Sigrún Davíðsdóttir's Icelog

An Icesave ‘no’ – and then nothing?

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Recently, the world media camped in Iceland, perplexed over a referendum on an agreement that was no longer an issue, then left – and now the Icelandic government seems equally perplexed as to how to continue. From hovering in a Danteesque limbo the Icesave now seems stuck in Dante’s hell where everything is frozen, nothing moves but isn’t quite dead.

What is clear is that the referendum – considered by the Dutch and the English an Icelandic domestic issue – wasn’t the catalyst some had hoped for. Maybe the desired effect will come later but so far so nothing.

As those who have followed the Icesave saga will know the Icelandic government reached an agreement last summer with the Dutch and the British government but didn’t have to political strength to move it through Althingi, the Icelandic parliament, unchanged. The changed version was renegotiated, at the end of the year there was the long awaited parliamentary accord and the Icesave bill passed. A sigh of relief swept the island where most felt they had heard far too much Icesave talk for too long.

But it was too early to sigh in relief. In January, the president of Iceland insisted on disrupting the bill’s parliamentary process and refused to sign the bill. The unfortunate situation is that the president can disrupt the process (though none but the present one has, so far) but since the president is no part of the political and parliamentary system he isn’t party to the political solution: he can disrupt but not mend.

At the moment, the Delphic utterances from Icelandic politicians indicate that things are being mulled over. There seems to be uncertainty as to which text to work on in the negotiations: should it be the text of the first agreement last summer or the later one that Althingi passed? Things are being sifted through, for whatever reason it seems difficult to relaunch the negotiations.

After the referendum Niels Redeker, spokesman for the Dutch minister of finance told AFP that the Netherlands and Britain were waiting for Reykjavik to make “a complete proposal that addresses the legitimate interests of all the parties.”As far as is known, The Dutch and the British have offered to renegotiate two aspects of the agreement: the interest rates and an interest free period.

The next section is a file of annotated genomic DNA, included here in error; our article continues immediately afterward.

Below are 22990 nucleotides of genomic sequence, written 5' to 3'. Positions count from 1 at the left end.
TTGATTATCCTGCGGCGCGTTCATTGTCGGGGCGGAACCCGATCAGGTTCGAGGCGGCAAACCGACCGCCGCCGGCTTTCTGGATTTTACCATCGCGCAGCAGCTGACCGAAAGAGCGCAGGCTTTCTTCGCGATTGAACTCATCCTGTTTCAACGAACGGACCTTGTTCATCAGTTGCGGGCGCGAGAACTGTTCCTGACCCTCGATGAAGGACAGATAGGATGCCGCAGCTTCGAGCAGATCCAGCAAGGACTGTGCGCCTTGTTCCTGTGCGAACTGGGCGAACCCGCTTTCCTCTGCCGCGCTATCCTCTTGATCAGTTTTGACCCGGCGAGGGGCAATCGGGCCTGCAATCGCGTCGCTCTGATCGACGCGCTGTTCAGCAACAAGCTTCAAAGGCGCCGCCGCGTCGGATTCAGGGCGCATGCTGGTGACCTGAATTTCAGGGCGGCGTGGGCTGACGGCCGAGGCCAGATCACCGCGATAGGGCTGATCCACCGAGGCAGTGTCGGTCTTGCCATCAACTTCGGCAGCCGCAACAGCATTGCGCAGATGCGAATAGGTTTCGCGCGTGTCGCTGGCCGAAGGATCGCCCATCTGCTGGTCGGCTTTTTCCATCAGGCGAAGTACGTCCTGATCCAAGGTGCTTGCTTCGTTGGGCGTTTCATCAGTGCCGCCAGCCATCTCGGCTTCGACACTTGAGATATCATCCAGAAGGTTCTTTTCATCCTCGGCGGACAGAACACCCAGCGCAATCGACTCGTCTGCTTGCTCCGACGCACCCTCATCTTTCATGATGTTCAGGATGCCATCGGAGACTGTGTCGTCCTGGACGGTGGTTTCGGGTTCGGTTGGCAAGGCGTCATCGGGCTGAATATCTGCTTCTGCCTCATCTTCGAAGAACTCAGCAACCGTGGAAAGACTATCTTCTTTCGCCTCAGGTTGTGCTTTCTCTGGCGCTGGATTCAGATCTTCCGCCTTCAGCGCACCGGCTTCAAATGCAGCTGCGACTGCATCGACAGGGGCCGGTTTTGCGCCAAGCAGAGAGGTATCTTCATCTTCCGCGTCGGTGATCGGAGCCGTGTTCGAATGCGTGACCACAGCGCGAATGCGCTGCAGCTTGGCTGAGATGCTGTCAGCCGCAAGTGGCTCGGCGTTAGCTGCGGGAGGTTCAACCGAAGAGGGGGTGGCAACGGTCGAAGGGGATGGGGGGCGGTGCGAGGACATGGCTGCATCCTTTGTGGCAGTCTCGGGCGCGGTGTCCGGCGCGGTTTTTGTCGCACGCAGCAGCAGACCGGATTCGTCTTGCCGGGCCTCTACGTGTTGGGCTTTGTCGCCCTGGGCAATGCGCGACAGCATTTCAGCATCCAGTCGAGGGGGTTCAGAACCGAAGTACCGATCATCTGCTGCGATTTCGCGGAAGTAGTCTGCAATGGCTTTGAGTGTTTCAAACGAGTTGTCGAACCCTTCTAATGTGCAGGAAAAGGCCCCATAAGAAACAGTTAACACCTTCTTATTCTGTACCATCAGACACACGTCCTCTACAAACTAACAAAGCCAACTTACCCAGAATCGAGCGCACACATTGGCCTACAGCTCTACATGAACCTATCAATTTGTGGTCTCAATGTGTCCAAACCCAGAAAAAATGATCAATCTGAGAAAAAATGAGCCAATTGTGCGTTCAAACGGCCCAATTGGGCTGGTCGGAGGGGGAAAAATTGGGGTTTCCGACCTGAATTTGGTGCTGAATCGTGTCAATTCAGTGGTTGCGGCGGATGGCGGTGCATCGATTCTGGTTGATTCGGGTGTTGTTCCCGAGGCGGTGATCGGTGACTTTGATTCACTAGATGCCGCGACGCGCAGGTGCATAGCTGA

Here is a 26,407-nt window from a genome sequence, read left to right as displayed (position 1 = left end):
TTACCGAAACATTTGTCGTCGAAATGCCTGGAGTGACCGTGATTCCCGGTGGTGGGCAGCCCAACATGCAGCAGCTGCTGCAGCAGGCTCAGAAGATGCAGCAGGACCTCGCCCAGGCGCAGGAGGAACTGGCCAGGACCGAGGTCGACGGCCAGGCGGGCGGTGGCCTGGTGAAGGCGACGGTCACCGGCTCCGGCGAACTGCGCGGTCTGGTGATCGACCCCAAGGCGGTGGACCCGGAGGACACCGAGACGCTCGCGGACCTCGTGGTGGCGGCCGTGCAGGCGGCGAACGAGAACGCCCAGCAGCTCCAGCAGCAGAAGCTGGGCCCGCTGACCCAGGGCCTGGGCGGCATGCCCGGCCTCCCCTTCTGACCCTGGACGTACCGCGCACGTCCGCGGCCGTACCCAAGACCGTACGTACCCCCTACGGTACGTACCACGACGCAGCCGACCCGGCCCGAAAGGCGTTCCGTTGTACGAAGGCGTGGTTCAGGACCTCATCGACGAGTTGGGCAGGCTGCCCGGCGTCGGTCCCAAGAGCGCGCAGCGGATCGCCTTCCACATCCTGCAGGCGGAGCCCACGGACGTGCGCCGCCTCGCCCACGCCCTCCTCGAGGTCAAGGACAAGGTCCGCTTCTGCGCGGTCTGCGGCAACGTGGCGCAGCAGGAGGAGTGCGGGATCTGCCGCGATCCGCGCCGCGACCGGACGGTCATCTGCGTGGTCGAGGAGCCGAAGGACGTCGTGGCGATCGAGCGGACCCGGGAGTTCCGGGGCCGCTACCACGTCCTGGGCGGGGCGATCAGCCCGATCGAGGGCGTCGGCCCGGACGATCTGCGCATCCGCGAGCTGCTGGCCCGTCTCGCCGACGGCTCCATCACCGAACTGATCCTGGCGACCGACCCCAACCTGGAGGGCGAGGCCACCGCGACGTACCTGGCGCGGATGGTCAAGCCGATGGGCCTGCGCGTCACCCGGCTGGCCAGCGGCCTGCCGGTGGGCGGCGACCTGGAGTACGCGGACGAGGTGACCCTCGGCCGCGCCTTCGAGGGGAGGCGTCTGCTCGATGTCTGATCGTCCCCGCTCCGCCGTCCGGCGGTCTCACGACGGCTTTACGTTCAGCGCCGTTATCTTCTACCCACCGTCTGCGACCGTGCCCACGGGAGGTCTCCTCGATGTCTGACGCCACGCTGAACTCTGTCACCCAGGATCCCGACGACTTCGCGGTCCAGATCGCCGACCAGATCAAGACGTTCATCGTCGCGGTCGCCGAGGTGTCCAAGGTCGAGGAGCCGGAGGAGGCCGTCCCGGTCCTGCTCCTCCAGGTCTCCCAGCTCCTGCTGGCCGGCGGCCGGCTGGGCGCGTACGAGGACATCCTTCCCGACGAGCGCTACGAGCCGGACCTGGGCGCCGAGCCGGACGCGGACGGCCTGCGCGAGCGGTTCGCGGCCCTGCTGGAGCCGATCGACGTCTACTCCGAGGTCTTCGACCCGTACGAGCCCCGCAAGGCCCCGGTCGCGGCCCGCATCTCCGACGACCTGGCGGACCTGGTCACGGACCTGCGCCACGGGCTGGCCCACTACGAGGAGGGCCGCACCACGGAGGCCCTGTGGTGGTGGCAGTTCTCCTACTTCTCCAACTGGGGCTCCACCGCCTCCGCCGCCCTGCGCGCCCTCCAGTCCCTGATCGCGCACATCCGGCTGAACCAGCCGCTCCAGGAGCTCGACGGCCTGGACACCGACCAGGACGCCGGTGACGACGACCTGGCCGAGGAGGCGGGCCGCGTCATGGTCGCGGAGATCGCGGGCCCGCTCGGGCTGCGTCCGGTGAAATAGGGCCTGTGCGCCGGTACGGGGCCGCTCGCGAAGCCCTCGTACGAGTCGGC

As always, Iceland is rife with rumours. Some claim that Icesave shouldn’t be resolved until after the report from the ‘Truth Commission’, the commission set up by Althingi to clarify the collapse of the banks. No doubt, Icesave will figure in the report – and that story might not be particularly glorious neither for bankers, politicians and regulators. And neither is it favourable for the Dutch and the British regulators that failed to rein in Icesave – it was never the intention that banks operating under the so called EU ‘passport scheme’ should be less regulated than domestic banks, i.e. in this case Dutch and British banks.

How different it all seemed on Nov. 16 2008 when ‘agreed guidelines’ were ‘reached on deposit guarantee’ and the Icesave dispute seemed to be about to be resolved:

“Agreed Guidelines

  1. The Government of Iceland has held consultations with the EU Institutions and the Member States concerned regarding the obligations of Iceland under the EEA with respect to the Deposit Guarantee Directive 94/19/EC. All parties concluded that the Deposit Guarantee Directive has been incorporated in the EEA legislation in accordance with the EEA Agreement, and is therefore applicable in Iceland in the same way as it is applicable in the EU Member States.
  2. The acceptance by all parties of this legal situation will allow for the expeditious finalization of negotiations underway concerning financial assistance for Iceland, including the IMF. These negotiations shall be conducted in a coordinated and consistent way, and shall take into account the unprecedented difficult situation of Iceland and therefore the necessity of finding arrangements that allow Iceland to restore its financial system and its economy.

3. The EU and the EEA Institutions will continue to be involved and consulted on this process.”

The government at the time, a coalition of the social democrats (now leading the government) led by the Independence Party (conservatives, now in opposition) was firmly behind this agreement. However, this proved to be only the very simple beginning of a long saga and no quick solutions. EU didn’t continue to be involved, allegedly because the Icelandic government preferred to negotiate only with the British and the Dutch government.

Now, seventeen months later, with Icesave still unsolved it’s difficult to get an overview of the Icelandic public finances. Possible lenders are unwilling to settle loans until they know the outcome so as to be able to gauge the financial state of Iceland. In Iceland, that’s widely seen as hostility, not least by those who find it difficult to face the fact that the downfall of the Icelandic banks had much more to do with home-grown ways of banking and lack of regulatory enforcement than hostile foreign powers.

The bank collapse in October 2008 was a disaster but the lack of resolution in the aftermath is turning into nothing less than a catastrophe in slow motion. The hubris of the boom has been followed by isolation and anger of the bust. The Icesave saga is stranger than any fiction. It’s particularly lamentable because Iceland isn’t only brimming with natural energy. More than most, Icelanders are full of enterprising energy and resourcefulness – virtues that could come into full force if only Iceland could cut itself loose from the frozen fetters of Icesave.

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Written by Sigrún Davídsdóttir

March 21st, 2010 at 6:06 pm

Posted in Iceland

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